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Anglican Church of Canada

St. Nicholas Anglican Church in the Qu'Appelle Valley east of Craven, Saskatchewan.
David McLennan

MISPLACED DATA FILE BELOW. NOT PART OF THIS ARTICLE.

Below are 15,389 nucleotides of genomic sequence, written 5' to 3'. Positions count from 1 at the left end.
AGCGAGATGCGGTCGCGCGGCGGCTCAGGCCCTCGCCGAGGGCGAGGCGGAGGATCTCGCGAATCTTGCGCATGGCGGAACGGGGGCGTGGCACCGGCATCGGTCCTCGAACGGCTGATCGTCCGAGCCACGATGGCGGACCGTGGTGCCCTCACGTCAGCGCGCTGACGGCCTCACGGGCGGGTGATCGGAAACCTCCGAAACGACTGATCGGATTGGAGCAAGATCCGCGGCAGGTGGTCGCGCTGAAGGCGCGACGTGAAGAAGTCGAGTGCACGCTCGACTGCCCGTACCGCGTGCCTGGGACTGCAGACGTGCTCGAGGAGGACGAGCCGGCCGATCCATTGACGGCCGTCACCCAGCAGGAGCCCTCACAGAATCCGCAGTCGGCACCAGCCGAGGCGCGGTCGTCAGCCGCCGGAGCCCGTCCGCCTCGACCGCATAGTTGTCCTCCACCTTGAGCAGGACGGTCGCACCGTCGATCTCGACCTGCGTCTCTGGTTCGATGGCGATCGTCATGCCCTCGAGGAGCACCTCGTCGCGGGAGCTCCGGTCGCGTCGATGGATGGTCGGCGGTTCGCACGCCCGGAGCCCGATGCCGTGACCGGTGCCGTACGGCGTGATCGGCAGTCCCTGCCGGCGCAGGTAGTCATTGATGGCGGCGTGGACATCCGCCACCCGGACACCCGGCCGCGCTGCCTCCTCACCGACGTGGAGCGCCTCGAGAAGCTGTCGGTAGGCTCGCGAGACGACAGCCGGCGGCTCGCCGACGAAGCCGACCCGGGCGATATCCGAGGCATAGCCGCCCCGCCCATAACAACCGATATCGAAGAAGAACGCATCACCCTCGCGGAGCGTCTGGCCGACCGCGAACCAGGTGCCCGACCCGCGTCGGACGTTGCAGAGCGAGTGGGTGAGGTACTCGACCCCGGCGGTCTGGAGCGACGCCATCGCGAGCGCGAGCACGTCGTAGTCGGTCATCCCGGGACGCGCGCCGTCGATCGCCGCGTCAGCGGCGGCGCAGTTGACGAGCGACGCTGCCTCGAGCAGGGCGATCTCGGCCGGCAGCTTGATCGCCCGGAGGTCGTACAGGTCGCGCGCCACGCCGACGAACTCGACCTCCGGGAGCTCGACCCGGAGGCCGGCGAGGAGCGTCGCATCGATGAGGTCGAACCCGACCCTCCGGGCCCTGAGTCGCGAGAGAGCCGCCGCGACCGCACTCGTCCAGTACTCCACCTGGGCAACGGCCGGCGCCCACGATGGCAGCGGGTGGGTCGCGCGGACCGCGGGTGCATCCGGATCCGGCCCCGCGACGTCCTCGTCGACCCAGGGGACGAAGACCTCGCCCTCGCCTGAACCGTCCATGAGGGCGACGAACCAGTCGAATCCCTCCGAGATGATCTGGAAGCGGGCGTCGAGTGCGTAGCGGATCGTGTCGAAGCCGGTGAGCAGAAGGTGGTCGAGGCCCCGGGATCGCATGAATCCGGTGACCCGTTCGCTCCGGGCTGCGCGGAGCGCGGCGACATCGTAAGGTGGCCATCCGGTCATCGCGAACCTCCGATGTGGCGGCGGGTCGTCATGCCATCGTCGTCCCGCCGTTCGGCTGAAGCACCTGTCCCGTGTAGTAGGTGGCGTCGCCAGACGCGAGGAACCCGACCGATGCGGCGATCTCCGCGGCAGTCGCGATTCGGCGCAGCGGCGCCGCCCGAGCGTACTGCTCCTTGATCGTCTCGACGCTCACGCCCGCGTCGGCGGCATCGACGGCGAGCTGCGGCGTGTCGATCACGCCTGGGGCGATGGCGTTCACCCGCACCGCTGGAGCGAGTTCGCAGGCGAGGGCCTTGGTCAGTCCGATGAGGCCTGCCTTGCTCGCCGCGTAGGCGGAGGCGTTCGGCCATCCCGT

The Anglican Church had been active in the Canadian North-West since 1820, but its missionary activity in what was to become Saskatchewan was largely confined to scattered fur-trading posts and missions. It was not until the Canadian government acquired western lands from the Hudson’s Bay Company in 1869 that the missionary effort of the Church was considerably expanded among the Native population and preparations made for the expected flood of settlers. In order not to lose ground to other denominations, the Anglican Church quickly established a number of dioceses and consecrated bishops to provide the required leadership and direction. In 1874, the Diocese of Saskatchewan was created to oversee missionary activity among Native people and to minister to the colonists settling along the fertile Saskatchewan River valley. Another diocese, Qu’Appelle, was established in 1883 to meet the religious needs of immigrants moving into the agricultural lands of the Prairies. Although reasonably well organized at the diocesan and provincial levels, Anglicans were not united at the national level. Furthermore, the eastern Canadian dioceses did not respond in a liberal manner to the numerous appeals for financial support and volunteers. As a result, the western Canadian dioceses relied on money and manpower from the Church of England and its missionary societies. Heavy dependency on overseas help in turn created problems for the Church on the frontier: inadequate funding by far-removed committees, party divisions, the “Englishness” of the Church, a laity not used to voluntary giving, and the failure of the clergy to adjust to frontier conditions all hurt the Anglican cause.